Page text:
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PostgreSQL Installation on Ubuntu Server

Whenever I need to install PostgreSQL for trying out some new web framework or for setting up the VPS I have bought as a good deal, I need to find proper dense quick installation steps online. In my case, I always need to go through multiple guides because the first one is always missing something I need. So I decided to take notes and post them here for the future myself and for you if you find them useful.

What is PostgreSQL and why it is a popular choice for database management?

PostgreSQL, often simply called Postgres, is a free and open-source relational database management system (RDBMS). It is known for its strong reliability, robust feature set, and high performance.

Postgres is a popular choice for database management because it has a strong reputation for reliability and performance. It is also very flexible and can be used for a wide range of applications, from small projects to large, complex systems. Additionally, Postgres is open-source, which means that it is free to use and has a large, active community of contributors and users who can provide support and help develop new features.

Requirements

The requirements for installing PostgreSQL on Ubuntu Server depend on the version of Ubuntu you are using and the version of PostgreSQL you want to install. However, in general, you will need the following:

  • A computer running Ubuntu Server. You can download and install Ubuntu Server from the Ubuntu website (https://ubuntu.com/download/server). Also, any Debian-based distro would work, and of course VPS installations too.
  • A user account with sudo privileges. This will allow you to run commands with superuser privileges, which may be required for some installation and configuration tasks.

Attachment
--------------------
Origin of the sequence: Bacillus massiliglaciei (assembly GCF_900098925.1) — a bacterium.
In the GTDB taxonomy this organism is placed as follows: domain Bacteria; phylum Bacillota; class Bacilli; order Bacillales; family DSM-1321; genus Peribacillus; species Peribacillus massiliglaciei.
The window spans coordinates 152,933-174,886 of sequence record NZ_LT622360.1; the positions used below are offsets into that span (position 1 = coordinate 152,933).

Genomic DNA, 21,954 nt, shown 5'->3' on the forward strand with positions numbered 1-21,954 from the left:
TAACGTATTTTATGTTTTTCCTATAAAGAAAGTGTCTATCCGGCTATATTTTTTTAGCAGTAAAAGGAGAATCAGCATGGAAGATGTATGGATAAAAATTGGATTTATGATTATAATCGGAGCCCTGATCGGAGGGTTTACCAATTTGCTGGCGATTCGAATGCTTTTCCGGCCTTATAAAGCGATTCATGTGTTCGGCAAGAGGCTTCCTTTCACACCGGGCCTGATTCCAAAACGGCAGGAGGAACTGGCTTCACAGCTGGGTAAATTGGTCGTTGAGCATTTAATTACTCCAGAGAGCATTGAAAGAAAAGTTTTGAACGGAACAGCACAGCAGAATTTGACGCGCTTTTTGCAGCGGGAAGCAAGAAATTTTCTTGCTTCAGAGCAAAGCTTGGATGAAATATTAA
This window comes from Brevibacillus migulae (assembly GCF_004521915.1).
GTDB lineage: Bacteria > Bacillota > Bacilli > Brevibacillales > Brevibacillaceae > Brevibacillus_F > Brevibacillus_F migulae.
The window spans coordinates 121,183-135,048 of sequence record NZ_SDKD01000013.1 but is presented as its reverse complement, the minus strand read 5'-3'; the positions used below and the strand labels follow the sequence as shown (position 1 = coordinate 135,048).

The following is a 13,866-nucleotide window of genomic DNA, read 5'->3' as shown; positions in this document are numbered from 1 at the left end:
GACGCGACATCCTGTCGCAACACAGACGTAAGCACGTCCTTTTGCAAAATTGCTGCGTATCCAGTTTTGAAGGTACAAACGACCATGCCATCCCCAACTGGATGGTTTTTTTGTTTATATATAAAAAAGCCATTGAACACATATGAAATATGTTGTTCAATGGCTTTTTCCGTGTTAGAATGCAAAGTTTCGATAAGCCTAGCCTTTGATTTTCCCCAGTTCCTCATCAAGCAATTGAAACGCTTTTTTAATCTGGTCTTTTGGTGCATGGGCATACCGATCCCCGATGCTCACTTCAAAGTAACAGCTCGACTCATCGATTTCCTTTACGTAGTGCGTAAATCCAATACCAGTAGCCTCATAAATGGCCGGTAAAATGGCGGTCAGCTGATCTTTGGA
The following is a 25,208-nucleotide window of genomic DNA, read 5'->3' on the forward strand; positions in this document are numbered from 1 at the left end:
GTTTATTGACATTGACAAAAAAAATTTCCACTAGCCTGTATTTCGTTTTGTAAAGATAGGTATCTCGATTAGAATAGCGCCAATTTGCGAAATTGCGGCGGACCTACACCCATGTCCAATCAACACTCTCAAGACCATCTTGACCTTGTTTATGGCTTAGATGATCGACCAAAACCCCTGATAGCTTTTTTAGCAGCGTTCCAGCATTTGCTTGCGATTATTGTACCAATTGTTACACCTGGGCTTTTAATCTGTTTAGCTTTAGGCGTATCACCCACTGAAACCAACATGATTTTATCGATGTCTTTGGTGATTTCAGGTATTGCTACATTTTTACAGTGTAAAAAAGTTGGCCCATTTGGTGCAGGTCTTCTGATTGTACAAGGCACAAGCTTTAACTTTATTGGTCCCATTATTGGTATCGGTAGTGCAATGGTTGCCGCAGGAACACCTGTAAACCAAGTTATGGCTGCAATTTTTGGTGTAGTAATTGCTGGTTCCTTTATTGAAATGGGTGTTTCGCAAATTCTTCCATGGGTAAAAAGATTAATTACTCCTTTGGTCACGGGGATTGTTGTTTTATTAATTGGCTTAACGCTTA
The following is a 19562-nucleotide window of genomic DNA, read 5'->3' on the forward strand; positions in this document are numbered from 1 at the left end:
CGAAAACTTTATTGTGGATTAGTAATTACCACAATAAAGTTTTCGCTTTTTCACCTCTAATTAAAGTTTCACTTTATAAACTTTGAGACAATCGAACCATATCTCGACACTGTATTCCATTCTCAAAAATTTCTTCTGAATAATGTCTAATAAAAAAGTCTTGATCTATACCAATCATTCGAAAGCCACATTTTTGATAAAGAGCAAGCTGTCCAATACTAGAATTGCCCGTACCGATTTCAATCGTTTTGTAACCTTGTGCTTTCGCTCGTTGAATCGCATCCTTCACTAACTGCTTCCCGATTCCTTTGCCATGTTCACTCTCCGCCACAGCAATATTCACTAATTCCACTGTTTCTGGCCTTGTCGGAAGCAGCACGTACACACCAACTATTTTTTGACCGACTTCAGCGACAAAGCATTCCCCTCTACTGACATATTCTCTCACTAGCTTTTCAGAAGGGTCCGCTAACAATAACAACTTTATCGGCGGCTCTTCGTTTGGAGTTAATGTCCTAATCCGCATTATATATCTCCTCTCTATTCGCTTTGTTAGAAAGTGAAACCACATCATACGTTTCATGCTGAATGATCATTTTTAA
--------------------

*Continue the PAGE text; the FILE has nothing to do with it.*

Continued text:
• Internet access. This is necessary to download the PostgreSQL packages from the internet.
  • Enough disk space to accommodate the PostgreSQL installation and any databases you create. The exact amount of space required will depend on the size and complexity of your databases.

You may also need to install additional dependencies, such as the libpq-dev package, which is required to build some PostgreSQL-related software. You can use the apt-get command to install dependencies like this:

sudo apt-get install libpq-dev

It’s a good idea to check the PostgreSQL documentation for the most up-to-date information on system requirements and dependencies. You can find the documentation on the PostgreSQL website (https://www.postgresql.org/docs/).

Update the package repository on Ubuntu.

sudo apt update

Install PostgreSQL and PostgreSQL-Contrib packages

sudo apt install postgresql postgresql-contrib

Start the PostgreSQL server and check if it is running

sudo systemctl start postgresql.service

sudo systemctl status postgresql.service

Switch to the postgres user. It should have been created during the PostgreSQL installation.

sudo -i -u postgres

Login to the Postgres Shell (Postgres Prompt) as the postgres user

psql

Set password for the postgres user

\password

Logout from the Postgres Shell

\q

Create a new user for the database server. I will name it newdbuser

createuser --interactive

Create the default PostgreSQL database of the new user.

createdb newdbuser

If a system user with the same name doesn’t exist, create a new one.

sudo adduser newdbuser

Give sudo rights to the new system user.

usermod -aG sudo newdbuser

Login with newdbuser into PostgreSQL

sudo -u newdbuser psql

Set password for newdbuser

\password

Create a database for the application.

CREATE DATABASE my_database;

List the databases on your PostgreSQL database server.

\l

Exit from the Postgres Shell.

\q

Logout from the postgres user

exit

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